Iran opened an investigation on Saturday into a British-flagged tanker, alleging it collided with a fishing vessel in the Persian Gulf, as tensions mount in the strategic waterway.
The Islamic Revolutionary Guard Corps said it seized the Stena Impero on Friday for breaking “international maritime rules” in the Strait of Hormuz, a chokepoint for around a third of the world’s sea-borne oil.
The Swedish-owned Stena Impero was in an accident with an Iranian fishing boat whose distress call it ignored, according to Allahmorad Afifipour, the head of Ports and Maritime Organisation in southern Hormozgan province.
The 30,000-tonne ship had been en route to Saudi Arabia, but abruptly changed course and began sailing towards the Iranian island of Qeshm, data relayed by maritime tracking services showed. It then “went dark”, meaning its transponder was turned off, at 4.29pm UK time and nothing has been heard from her or her 23 crew since.
The tanker’s operator, Stena Bulk, said on Friday the ship had been “in full compliance with all navigation and international regulations”, but was no longer under the crew’s control and could not be contacted.
Guards say it was taken to Bander Abbas port, where its Russian, Ukrainian, Indian, Latvian and Filipino crew are being questioned.
Jeremy Hunt, Foreign Minister, said this morning that he was worried that Iran had taken a “dangerous path”.
“Yesterday’s action in Gulf shows worrying signs Iran may be choosing a dangerous path of illegal and destabilising behaviour after Gibraltar’s LEGAL detention of oil bound for Syria,” Mr Hunt said on Twitter.
“Our reaction will be considered but robust. We have been trying to find a way to resolve Grace1 issue but WILL ensure the safety of our shipping.”
A Whitehall source told the Telegraph: “It looks as though the Iranian Revolutionary Guard have boarded and taken a UK-flagged ship. It appears to be linked to events around the Grace 1 tanker.”
British authorities seized the Iranian Grace 1 supertanker off the coast of Gibraltar on July 4, on suspicion it was carrying crude to Syria in violation of European Union sanctions.
The fate of the tanker has been at the centre of escalating tensions between the UK and Iran and was seen as a pawn in the standoff between the Islamic Republic and the West.
Why was the ship not protected in face of Iran threat?
The former head of the Royal Navy on Saturday questioned why British shipping has been allowed to go through the Straits of Hormuz without military protection.
Lord West, the former 1st Sea Lord, said it was “foolhardy” and “unacceptable”, for UK shipping to transit the area without a Royal Navy escort in the face of threats by the Iranians to seize ships.
However, he also acknowledged that any ban on British shipping travelling through the Straits of Hormuz without an escort would be difficult to enforce, because the Navy would have “too few” ships to escort them all.
An escort-only policy would effectively mean fewer British merchant vessels sailing through the Straits, with a knock-on effect on trade in an area through which a third of the world’s sea-borne oil is transported.
Reacting to the seizure of the British-flagged vessel the Stena Impero by Iran’s Revolutionary Guards on Friday, Lord West said: “What I find extraordinary is that we knew that the Iranians would try something like this a few days ago. This is hardly a surprise. The Iranians said very clearly they intended to do this and they have done it.”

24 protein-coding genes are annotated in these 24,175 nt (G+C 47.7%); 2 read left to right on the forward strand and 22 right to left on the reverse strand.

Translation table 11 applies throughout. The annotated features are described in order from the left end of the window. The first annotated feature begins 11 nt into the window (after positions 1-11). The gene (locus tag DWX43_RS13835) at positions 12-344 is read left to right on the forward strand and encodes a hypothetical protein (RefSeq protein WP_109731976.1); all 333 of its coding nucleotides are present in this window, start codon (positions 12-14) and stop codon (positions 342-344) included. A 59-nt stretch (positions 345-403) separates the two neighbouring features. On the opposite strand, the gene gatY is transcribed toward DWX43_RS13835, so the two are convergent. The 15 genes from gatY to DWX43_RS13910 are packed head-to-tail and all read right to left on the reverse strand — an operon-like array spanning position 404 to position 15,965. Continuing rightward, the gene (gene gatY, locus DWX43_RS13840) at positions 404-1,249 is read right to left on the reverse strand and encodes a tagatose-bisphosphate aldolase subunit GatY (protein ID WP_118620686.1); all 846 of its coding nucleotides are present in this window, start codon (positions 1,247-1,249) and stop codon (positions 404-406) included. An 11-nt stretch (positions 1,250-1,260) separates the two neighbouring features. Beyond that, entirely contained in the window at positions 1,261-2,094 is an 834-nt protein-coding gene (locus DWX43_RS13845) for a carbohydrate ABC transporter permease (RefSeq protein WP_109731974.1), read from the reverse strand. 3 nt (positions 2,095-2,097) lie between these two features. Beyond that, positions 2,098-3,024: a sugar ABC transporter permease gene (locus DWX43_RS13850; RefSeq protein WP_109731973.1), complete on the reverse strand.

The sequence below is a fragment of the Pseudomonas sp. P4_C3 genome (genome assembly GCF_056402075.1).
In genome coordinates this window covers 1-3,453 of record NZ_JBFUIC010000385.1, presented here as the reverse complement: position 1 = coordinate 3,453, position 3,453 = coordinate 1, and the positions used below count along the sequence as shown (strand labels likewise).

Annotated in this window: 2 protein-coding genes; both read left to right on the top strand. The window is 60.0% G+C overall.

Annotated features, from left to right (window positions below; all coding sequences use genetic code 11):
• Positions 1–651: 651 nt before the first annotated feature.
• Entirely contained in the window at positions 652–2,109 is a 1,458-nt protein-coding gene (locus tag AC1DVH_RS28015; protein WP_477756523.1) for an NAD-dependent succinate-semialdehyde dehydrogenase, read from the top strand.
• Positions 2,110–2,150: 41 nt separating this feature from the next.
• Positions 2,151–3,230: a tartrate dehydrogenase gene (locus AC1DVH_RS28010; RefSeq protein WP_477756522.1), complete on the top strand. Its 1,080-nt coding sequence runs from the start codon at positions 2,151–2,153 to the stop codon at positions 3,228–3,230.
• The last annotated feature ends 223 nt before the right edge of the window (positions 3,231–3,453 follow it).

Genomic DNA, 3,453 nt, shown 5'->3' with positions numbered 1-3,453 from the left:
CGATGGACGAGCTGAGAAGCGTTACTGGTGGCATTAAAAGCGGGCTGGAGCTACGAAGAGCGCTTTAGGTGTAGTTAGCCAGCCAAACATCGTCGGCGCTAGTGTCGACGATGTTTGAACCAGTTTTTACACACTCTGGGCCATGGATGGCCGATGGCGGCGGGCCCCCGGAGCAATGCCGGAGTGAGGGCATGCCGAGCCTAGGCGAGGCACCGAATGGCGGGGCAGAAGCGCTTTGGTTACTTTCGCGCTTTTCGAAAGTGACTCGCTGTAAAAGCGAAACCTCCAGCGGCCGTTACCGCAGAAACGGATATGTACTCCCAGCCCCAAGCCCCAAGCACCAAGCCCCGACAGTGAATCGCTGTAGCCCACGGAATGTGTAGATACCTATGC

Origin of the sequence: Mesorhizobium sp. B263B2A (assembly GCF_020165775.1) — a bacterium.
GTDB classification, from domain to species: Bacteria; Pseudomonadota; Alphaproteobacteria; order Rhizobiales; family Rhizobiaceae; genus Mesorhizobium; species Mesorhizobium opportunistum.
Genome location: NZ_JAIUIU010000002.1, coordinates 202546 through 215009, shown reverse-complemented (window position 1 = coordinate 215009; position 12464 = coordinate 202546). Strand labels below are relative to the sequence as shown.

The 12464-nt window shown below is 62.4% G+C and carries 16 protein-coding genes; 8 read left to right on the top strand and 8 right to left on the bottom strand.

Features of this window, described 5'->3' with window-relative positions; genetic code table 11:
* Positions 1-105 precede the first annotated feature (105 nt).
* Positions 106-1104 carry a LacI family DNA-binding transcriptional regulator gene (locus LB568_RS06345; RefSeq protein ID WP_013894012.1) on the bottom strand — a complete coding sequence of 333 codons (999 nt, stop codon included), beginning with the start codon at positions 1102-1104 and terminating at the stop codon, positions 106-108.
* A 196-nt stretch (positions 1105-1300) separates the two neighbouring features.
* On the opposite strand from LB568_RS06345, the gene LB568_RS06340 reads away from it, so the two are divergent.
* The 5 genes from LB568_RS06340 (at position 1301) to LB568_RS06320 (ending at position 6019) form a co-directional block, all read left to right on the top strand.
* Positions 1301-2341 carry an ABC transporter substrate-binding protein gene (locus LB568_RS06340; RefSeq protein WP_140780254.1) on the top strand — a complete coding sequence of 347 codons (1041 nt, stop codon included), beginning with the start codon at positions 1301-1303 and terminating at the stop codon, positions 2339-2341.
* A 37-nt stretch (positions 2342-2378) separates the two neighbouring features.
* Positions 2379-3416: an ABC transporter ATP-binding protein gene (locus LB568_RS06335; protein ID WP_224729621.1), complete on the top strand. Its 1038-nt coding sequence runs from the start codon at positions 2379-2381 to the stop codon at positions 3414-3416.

He told Sky News: “I’m absolutely amazed that we haven’t implemented some sort of control of red ensign shipping within the region whereby no tanker would go in to what is clearly a dangerous zone without an escort, and I find it bizarre that we seem to have ships doing exactly that.”
But Lord West admitted the British navy had “too few ships” and would find it “extremely difficult” to provide such escorts to merchant vessels.
Between 15 and 30 British-flagged tankers pass through the strait every day, with only seven Royal Navy vessels, accompanied by Royal Marines, for force protection in the Gulf.
The UK had sent an extra navy ship to protect British-flagged oil tankers travelling through the Gulf last weekend after “specific” threats from the Islamic Revolutionary Guards Corps.
HMS Montrose, a Type 23 frigate, was already in the area. HMS Duncan – Britain’s most advanced warship – was also sent.
HMS Montrose was dispatched on Friday to go help the Stena, but arrived minutes too late when it was already in Iranian waters.
British ministers are now expected to face difficult questions about the decision to seize the Iranian Grace 1 supertanker off Gibraltar on July 4, without ensuring that it could protect British-owned shipping in the Straits of Hormuz.
Critics have already questioned whether the UK confronted Iran knowing that the Gulf waterways were not adequately policed.
Chris Parry, a former Royal Navy warfare officer and aviator, who now runs a strategic forecasting company, said: “Why are ship owners dumb enough to sail their ships independently through a threat area? Convoys are needed as in the 1980s to counter a weak Iranian regime that has lost control of the organised crime bosses of the Iranian Revolutionary Guard.
“UK government should declare an exclusion zone around all British flagged ships. If you are gangsters from Iranian Revolutionary Guard, enter at your peril.”
Shortly before the Stena Impero was seized the MoD had released a statement the state of the Royal Navy presence in the area.
It stated last Tuesday: “Since 1980, units of both the Royal Navy (RN) and the Royal Fleet Auxiliary (RFA) have maintained a presence in the Gulf 24 hours a day, seven days a week, 365 days a year.
“We have approximately 1,200 UK personnel deployed and are committed to de-escalation in the Gulf and maintaining free navigation through the region.”
It added: “The UK regularly reviews the number of RN and RFA vessels in the region.”